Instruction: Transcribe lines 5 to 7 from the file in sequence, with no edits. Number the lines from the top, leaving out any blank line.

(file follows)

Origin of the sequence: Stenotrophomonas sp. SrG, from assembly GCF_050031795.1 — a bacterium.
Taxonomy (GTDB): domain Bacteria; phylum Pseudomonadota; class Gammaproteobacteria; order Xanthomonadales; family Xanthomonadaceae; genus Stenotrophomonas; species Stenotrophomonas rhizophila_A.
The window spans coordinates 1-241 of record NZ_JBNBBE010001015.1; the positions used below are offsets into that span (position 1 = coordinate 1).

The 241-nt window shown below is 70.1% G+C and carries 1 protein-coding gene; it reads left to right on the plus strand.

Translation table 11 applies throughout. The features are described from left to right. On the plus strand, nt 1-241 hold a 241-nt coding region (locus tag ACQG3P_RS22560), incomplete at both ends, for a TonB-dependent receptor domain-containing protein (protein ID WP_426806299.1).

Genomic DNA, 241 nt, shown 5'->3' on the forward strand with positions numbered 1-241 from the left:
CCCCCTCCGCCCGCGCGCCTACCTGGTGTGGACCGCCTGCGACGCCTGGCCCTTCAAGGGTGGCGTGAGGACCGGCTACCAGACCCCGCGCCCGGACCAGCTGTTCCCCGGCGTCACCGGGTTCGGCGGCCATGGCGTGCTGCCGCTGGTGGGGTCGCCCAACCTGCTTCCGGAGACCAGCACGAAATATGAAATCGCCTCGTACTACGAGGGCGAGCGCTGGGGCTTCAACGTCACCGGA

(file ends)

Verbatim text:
Translation table 11 applies throughout. The features are described from left to right. On the plus strand, nt 1-241 hold a 241-nt coding region (locus tag ACQG3P_RS22560), incomplete at both ends, for a TonB-dependent receptor domain-containing protein (protein ID WP_426806299.1).

Genomic DNA, 241 nt, shown 5'->3' on the forward strand with positions numbered 1-241 from the left:
CCCCCTCCGCCCGCGCGCCTACCTGGTGTGGACCGCCTGCGACGCCTGGCCCTTCAAGGGTGGCGTGAGGACCGGCTACCAGACCCCGCGCCCGGACCAGCTGTTCCCCGGCGTCACCGGGTTCGGCGGCCATGGCGTGCTGCCGCTGGTGGGGTCGCCCAACCTGCTTCCGGAGACCAGCACGAAATATGAAATCGCCTCGTACTACGAGGGCGAGCGCTGGGGCTTCAACGTCACCGGA